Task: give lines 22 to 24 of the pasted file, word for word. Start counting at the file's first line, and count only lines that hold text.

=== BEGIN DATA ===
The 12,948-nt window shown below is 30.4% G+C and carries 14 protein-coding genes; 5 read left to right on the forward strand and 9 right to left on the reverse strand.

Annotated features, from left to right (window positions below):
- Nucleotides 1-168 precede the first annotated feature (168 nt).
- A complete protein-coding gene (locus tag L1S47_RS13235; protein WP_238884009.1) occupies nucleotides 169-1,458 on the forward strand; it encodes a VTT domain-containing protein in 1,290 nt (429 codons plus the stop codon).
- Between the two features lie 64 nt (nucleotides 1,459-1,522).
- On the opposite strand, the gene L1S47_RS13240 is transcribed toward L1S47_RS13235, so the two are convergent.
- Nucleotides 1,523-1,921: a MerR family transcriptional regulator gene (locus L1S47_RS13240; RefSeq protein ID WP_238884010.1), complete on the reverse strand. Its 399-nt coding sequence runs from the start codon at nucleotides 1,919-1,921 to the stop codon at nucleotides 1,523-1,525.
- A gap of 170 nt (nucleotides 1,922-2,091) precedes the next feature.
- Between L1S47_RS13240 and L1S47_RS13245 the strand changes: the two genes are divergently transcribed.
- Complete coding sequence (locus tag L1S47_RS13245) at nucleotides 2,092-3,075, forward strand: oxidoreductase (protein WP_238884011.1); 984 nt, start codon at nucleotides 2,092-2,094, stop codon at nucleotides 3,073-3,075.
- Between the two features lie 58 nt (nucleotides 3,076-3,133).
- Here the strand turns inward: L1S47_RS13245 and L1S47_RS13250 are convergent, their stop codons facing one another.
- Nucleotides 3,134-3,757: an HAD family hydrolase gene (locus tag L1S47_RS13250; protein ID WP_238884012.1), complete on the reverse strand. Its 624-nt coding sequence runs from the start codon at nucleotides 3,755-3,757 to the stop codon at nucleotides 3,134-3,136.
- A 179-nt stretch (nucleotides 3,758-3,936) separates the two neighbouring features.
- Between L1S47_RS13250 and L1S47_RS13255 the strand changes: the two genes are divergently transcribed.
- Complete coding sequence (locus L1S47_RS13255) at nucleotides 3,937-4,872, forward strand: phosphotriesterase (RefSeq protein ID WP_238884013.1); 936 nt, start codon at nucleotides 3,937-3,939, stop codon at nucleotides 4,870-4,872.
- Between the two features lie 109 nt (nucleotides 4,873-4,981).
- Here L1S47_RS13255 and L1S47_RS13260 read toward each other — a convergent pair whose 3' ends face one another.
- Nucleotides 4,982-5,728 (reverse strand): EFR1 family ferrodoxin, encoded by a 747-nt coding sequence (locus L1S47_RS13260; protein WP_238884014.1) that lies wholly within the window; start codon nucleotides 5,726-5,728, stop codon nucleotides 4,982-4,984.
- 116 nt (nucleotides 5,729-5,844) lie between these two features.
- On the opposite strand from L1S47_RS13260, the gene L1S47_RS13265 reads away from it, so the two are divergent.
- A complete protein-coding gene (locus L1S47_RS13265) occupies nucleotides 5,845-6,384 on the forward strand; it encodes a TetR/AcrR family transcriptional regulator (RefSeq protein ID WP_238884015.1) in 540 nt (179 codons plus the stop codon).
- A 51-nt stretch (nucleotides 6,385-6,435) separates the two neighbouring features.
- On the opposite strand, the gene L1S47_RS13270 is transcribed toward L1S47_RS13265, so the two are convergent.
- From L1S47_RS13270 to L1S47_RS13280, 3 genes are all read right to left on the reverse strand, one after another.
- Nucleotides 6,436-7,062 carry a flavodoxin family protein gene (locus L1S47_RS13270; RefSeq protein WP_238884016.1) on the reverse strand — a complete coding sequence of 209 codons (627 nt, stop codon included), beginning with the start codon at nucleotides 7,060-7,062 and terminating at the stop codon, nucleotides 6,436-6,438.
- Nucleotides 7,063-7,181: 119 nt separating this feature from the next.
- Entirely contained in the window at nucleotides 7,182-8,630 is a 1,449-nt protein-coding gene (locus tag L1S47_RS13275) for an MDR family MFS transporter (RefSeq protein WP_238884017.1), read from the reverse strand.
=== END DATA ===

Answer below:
- A complete protein-coding gene (locus L1S47_RS13265) occupies nucleotides 5,845-6,384 on the forward strand; it encodes a TetR/AcrR family transcriptional regulator (RefSeq protein ID WP_238884015.1) in 540 nt (179 codons plus the stop codon).
- A 51-nt stretch (nucleotides 6,385-6,435) separates the two neighbouring features.
- On the opposite strand, the gene L1S47_RS13270 is transcribed toward L1S47_RS13265, so the two are convergent.